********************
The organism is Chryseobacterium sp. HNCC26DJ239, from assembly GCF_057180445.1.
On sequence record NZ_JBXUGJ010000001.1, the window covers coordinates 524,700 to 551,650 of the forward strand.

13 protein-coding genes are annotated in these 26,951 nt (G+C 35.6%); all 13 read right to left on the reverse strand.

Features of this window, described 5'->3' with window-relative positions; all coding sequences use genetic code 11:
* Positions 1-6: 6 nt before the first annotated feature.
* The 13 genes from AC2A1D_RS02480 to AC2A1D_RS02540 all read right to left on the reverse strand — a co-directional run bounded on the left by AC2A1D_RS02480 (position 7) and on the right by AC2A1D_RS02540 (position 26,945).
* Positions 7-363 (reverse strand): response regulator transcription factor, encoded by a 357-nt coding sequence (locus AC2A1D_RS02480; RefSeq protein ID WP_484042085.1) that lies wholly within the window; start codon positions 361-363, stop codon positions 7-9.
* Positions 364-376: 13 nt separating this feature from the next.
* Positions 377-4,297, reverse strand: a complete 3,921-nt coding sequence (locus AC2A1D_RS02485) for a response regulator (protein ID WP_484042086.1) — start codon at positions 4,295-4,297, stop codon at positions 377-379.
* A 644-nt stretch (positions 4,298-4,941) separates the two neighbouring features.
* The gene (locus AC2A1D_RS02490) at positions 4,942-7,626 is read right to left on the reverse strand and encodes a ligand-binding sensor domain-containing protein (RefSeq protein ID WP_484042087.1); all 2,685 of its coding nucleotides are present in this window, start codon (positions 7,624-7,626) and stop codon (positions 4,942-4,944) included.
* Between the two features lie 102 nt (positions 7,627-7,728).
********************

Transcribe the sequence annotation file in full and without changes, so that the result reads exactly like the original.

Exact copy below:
The organism is Chryseobacterium sp. HNCC26DJ239, from assembly GCF_057180445.1.
On sequence record NZ_JBXUGJ010000001.1, the window covers coordinates 524,700 to 551,650 of the forward strand.

13 protein-coding genes are annotated in these 26,951 nt (G+C 35.6%); all 13 read right to left on the reverse strand.

Features of this window, described 5'->3' with window-relative positions; all coding sequences use genetic code 11:
* Positions 1-6: 6 nt before the first annotated feature.
* The 13 genes from AC2A1D_RS02480 to AC2A1D_RS02540 all read right to left on the reverse strand — a co-directional run bounded on the left by AC2A1D_RS02480 (position 7) and on the right by AC2A1D_RS02540 (position 26,945).
* Positions 7-363 (reverse strand): response regulator transcription factor, encoded by a 357-nt coding sequence (locus AC2A1D_RS02480; RefSeq protein ID WP_484042085.1) that lies wholly within the window; start codon positions 361-363, stop codon positions 7-9.
* Positions 364-376: 13 nt separating this feature from the next.
* Positions 377-4,297, reverse strand: a complete 3,921-nt coding sequence (locus AC2A1D_RS02485) for a response regulator (protein ID WP_484042086.1) — start codon at positions 4,295-4,297, stop codon at positions 377-379.
* A 644-nt stretch (positions 4,298-4,941) separates the two neighbouring features.
* The gene (locus AC2A1D_RS02490) at positions 4,942-7,626 is read right to left on the reverse strand and encodes a ligand-binding sensor domain-containing protein (RefSeq protein ID WP_484042087.1); all 2,685 of its coding nucleotides are present in this window, start codon (positions 7,624-7,626) and stop codon (positions 4,942-4,944) included.
* Between the two features lie 102 nt (positions 7,627-7,728).